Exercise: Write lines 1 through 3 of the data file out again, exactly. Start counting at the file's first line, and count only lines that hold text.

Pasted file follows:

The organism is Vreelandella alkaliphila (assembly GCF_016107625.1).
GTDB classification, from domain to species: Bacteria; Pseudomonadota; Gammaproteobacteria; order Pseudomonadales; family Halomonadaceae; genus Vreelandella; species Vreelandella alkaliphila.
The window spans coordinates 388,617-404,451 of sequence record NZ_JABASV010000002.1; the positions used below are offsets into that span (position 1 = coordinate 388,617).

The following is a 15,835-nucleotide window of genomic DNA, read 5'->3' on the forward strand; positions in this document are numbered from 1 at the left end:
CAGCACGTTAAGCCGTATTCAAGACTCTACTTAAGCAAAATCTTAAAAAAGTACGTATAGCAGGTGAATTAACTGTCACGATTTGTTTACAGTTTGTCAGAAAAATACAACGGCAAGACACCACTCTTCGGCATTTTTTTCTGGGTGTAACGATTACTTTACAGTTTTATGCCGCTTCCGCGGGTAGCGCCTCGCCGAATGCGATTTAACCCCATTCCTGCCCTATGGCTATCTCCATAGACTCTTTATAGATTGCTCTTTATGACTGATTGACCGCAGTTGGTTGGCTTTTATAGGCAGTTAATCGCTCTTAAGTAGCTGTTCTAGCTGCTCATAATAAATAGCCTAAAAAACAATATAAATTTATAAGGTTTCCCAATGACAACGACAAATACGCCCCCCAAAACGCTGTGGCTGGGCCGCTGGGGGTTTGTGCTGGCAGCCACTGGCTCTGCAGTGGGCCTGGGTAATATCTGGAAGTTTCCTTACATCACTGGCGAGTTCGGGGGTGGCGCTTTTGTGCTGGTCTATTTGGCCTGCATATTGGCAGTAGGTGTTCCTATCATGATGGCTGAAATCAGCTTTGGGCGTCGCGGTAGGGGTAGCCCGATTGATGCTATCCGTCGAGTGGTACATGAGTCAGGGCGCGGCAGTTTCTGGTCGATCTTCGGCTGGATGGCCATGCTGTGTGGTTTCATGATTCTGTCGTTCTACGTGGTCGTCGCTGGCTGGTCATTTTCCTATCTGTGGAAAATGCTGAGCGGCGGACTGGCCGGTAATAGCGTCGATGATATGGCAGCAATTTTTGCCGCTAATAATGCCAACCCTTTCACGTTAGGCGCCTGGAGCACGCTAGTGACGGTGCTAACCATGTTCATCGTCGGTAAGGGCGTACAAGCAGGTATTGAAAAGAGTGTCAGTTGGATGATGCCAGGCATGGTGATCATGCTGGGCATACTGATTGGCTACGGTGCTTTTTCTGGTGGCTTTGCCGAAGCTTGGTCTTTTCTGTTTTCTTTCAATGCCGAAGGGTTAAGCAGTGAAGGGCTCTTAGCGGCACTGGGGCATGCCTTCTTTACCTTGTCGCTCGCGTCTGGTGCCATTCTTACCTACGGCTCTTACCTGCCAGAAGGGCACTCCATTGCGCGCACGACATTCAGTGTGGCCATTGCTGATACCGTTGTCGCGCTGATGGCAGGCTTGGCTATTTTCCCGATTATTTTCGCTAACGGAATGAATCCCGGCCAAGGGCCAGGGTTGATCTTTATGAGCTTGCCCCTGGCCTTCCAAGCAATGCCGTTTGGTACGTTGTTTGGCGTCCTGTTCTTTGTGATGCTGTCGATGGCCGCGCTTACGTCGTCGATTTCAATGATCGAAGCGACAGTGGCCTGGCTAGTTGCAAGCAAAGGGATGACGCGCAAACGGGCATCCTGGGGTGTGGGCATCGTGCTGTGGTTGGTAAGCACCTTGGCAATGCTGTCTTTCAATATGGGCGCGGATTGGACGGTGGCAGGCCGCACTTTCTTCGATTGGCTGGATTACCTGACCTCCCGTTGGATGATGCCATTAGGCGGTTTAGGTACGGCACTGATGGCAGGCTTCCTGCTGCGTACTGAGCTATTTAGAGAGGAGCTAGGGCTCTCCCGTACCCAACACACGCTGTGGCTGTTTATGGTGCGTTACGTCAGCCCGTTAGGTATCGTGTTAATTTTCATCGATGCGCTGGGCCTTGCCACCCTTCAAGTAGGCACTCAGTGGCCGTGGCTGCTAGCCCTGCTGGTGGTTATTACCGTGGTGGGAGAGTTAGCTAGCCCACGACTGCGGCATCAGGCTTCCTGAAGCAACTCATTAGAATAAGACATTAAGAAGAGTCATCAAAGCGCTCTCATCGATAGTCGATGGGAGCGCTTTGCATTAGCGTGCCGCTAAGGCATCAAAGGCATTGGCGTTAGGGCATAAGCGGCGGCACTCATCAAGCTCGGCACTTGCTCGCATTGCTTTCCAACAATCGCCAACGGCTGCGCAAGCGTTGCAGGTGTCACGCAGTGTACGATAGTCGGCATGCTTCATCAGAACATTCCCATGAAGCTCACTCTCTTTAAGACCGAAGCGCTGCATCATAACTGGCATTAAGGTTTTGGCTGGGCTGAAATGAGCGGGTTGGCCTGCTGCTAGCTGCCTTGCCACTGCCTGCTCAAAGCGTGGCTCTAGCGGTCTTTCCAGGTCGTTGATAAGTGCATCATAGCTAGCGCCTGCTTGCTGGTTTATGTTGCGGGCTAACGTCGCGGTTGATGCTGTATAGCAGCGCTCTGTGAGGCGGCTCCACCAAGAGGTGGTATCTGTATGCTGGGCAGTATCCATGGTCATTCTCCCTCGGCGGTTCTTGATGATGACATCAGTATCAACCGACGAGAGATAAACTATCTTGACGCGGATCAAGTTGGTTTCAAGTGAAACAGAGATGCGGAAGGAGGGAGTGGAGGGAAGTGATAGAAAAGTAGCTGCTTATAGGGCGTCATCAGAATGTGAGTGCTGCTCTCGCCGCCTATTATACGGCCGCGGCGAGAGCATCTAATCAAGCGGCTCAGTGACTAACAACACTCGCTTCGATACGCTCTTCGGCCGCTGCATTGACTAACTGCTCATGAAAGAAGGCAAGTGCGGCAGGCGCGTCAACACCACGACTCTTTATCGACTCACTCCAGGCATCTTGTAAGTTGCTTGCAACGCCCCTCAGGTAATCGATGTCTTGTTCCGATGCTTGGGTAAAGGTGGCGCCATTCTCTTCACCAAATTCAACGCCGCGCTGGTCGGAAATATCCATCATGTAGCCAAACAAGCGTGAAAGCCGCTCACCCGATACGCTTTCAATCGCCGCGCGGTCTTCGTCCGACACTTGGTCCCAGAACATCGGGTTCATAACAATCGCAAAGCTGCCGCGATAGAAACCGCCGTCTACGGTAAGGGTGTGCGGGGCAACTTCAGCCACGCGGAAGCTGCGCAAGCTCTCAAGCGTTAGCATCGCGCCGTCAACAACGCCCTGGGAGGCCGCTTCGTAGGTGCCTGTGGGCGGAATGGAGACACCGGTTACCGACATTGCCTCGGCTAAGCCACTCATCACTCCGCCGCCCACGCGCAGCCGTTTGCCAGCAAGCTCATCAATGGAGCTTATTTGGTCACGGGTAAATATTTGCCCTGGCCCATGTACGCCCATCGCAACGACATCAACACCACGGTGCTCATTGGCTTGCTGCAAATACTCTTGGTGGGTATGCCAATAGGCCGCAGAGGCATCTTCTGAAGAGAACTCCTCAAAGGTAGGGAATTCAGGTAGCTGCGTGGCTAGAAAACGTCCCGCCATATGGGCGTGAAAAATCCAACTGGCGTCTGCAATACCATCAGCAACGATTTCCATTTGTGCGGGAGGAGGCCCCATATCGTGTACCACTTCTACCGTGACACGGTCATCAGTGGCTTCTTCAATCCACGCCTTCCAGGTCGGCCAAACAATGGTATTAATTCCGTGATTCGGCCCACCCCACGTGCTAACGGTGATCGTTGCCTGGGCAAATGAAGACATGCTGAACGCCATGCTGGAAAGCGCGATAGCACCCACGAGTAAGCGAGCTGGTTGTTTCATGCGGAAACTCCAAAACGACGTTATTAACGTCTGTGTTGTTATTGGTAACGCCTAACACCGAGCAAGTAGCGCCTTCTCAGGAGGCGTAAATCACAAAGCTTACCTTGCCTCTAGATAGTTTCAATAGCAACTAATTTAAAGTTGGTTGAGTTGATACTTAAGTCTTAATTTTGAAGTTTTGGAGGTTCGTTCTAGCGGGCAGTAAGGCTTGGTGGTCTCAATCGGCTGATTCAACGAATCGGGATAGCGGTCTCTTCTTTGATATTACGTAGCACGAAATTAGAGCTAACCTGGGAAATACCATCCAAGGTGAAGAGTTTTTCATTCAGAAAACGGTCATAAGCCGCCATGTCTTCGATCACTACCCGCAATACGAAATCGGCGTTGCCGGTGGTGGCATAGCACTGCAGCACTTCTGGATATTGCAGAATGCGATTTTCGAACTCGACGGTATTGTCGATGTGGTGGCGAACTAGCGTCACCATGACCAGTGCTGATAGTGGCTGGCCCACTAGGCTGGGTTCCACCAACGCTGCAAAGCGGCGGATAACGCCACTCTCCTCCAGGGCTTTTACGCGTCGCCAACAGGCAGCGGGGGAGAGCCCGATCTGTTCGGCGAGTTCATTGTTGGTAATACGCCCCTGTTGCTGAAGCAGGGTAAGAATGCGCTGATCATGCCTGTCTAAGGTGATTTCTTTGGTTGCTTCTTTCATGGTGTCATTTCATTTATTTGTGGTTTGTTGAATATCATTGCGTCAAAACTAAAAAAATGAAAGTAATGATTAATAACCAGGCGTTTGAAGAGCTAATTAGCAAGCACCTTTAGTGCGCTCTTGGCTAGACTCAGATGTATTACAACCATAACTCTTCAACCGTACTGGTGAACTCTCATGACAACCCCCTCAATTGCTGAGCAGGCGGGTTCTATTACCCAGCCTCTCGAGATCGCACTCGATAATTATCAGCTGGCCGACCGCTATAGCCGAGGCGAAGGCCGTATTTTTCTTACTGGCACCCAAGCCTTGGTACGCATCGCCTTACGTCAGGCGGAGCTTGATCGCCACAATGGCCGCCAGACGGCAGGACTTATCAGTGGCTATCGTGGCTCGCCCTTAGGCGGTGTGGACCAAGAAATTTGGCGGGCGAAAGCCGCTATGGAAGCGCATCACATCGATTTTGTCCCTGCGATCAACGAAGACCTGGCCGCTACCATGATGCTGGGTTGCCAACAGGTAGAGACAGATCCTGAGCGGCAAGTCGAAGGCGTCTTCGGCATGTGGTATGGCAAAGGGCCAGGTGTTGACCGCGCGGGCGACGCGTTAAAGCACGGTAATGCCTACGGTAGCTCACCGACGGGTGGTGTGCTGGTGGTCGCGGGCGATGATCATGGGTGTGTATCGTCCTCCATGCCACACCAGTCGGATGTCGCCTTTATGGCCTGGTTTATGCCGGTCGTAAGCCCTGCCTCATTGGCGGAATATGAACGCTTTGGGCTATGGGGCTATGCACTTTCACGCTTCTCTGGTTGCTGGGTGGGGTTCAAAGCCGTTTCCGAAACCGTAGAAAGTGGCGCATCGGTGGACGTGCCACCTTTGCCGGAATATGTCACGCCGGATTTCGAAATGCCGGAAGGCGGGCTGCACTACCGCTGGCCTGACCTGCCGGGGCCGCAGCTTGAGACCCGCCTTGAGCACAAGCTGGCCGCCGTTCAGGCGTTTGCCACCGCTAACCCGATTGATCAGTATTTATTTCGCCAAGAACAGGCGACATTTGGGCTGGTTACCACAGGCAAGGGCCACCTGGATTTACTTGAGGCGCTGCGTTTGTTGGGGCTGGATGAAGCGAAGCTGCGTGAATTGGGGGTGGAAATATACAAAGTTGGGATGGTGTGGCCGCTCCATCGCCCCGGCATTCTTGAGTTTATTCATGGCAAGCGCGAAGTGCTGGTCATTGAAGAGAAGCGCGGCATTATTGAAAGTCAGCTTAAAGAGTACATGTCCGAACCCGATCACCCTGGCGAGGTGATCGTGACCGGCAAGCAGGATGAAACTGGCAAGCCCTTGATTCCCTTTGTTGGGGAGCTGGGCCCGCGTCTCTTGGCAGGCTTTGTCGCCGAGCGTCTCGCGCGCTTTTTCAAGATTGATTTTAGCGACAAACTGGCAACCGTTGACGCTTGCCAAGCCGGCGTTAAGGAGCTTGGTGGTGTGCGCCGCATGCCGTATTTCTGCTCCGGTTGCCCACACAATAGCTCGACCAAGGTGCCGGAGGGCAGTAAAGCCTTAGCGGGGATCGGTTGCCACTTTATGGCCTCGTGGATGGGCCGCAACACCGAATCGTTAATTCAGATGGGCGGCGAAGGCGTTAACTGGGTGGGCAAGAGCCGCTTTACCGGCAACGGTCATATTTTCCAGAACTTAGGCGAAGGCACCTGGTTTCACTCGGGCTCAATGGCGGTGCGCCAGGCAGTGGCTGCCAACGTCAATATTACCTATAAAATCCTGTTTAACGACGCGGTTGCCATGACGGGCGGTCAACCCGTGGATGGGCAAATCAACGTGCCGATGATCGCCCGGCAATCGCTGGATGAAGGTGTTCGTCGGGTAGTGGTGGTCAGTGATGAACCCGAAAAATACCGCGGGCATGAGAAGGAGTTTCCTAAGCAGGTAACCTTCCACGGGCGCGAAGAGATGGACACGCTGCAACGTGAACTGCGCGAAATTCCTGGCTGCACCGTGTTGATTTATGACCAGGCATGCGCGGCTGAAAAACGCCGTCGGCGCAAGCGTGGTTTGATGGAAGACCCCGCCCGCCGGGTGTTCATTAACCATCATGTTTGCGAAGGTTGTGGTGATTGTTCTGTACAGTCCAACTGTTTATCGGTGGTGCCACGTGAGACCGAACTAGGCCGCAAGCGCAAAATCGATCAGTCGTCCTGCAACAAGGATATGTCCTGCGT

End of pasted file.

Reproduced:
The organism is Vreelandella alkaliphila (assembly GCF_016107625.1).
GTDB classification, from domain to species: Bacteria; Pseudomonadota; Gammaproteobacteria; order Pseudomonadales; family Halomonadaceae; genus Vreelandella; species Vreelandella alkaliphila.
The window spans coordinates 388,617-404,451 of sequence record NZ_JABASV010000002.1; the positions used below are offsets into that span (position 1 = coordinate 388,617).